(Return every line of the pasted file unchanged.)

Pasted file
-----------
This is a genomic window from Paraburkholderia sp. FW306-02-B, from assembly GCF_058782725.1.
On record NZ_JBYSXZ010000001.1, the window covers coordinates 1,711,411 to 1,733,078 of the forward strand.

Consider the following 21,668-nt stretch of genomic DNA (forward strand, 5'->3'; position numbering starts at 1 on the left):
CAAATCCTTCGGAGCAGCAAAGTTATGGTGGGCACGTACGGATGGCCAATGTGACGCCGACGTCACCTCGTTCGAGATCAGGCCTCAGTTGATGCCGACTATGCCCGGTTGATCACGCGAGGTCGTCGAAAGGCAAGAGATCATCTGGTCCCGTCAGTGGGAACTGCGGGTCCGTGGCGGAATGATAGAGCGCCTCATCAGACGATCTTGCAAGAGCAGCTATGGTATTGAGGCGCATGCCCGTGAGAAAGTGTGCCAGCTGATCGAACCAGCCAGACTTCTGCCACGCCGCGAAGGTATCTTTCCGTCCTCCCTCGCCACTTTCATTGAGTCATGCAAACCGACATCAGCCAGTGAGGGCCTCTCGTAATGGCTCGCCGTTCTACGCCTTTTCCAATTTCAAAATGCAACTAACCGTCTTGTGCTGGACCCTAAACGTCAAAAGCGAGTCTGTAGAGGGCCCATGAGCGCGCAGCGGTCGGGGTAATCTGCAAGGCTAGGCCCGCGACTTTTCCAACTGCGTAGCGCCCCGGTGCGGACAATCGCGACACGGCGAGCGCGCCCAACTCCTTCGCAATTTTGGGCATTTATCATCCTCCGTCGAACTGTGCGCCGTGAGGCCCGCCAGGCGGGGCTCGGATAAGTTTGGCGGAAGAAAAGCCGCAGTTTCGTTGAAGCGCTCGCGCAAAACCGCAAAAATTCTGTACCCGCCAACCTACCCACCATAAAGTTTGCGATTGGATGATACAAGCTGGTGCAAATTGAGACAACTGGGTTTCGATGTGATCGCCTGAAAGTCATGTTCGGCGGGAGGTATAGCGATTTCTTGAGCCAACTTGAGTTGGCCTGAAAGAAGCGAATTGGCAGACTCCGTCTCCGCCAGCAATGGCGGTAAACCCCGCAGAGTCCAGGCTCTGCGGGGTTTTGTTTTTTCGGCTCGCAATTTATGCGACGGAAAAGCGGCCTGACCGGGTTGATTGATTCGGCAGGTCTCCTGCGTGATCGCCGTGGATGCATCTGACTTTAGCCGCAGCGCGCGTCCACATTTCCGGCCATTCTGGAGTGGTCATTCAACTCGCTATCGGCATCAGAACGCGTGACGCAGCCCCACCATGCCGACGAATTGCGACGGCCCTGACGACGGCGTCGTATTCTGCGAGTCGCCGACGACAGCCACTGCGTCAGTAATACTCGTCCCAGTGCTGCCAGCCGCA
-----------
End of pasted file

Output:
This is a genomic window from Paraburkholderia sp. FW306-02-B, from assembly GCF_058782725.1.
On record NZ_JBYSXZ010000001.1, the window covers coordinates 1,711,411 to 1,733,078 of the forward strand.

Consider the following 21,668-nt stretch of genomic DNA (forward strand, 5'->3'; position numbering starts at 1 on the left):
CAAATCCTTCGGAGCAGCAAAGTTATGGTGGGCACGTACGGATGGCCAATGTGACGCCGACGTCACCTCGTTCGAGATCAGGCCTCAGTTGATGCCGACTATGCCCGGTTGATCACGCGAGGTCGTCGAAAGGCAAGAGATCATCTGGTCCCGTCAGTGGGAACTGCGGGTCCGTGGCGGAATGATAGAGCGCCTCATCAGACGATCTTGCAAGAGCAGCTATGGTATTGAGGCGCATGCCCGTGAGAAAGTGTGCCAGCTGATCGAACCAGCCAGACTTCTGCCACGCCGCGAAGGTATCTTTCCGTCCTCCCTCGCCACTTTCATTGAGTCATGCAAACCGACATCAGCCAGTGAGGGCCTCTCGTAATGGCTCGCCGTTCTACGCCTTTTCCAATTTCAAAATGCAACTAACCGTCTTGTGCTGGACCCTAAACGTCAAAAGCGAGTCTGTAGAGGGCCCATGAGCGCGCAGCGGTCGGGGTAATCTGCAAGGCTAGGCCCGCGACTTTTCCAACTGCGTAGCGCCCCGGTGCGGACAATCGCGACACGGCGAGCGCGCCCAACTCCTTCGCAATTTTGGGCATTTATCATCCTCCGTCGAACTGTGCGCCGTGAGGCCCGCCAGGCGGGGCTCGGATAAGTTTGGCGGAAGAAAAGCCGCAGTTTCGTTGAAGCGCTCGCGCAAAACCGCAAAAATTCTGTACCCGCCAACCTACCCACCATAAAGTTTGCGATTGGATGATACAAGCTGGTGCAAATTGAGACAACTGGGTTTCGATGTGATCGCCTGAAAGTCATGTTCGGCGGGAGGTATAGCGATTTCTTGAGCCAACTTGAGTTGGCCTGAAAGAAGCGAATTGGCAGACTCCGTCTCCGCCAGCAATGGCGGTAAACCCCGCAGAGTCCAGGCTCTGCGGGGTTTTGTTTTTTCGGCTCGCAATTTATGCGACGGAAAAGCGGCCTGACCGGGTTGATTGATTCGGCAGGTCTCCTGCGTGATCGCCGTGGATGCATCTGACTTTAGCCGCAGCGCGCGTCCACATTTCCGGCCATTCTGGAGTGGTCATTCAACTCGCTATCGGCATCAGAACGCGTGACGCAGCCCCACCATGCCGACGAATTGCGACGGCCCTGACGACGGCGTCGTATTCTGCGAGTCGCCGACGACAGCCACTGCGTCAGTAATACTCGTCCCAGTGCTGCCAGCCGCA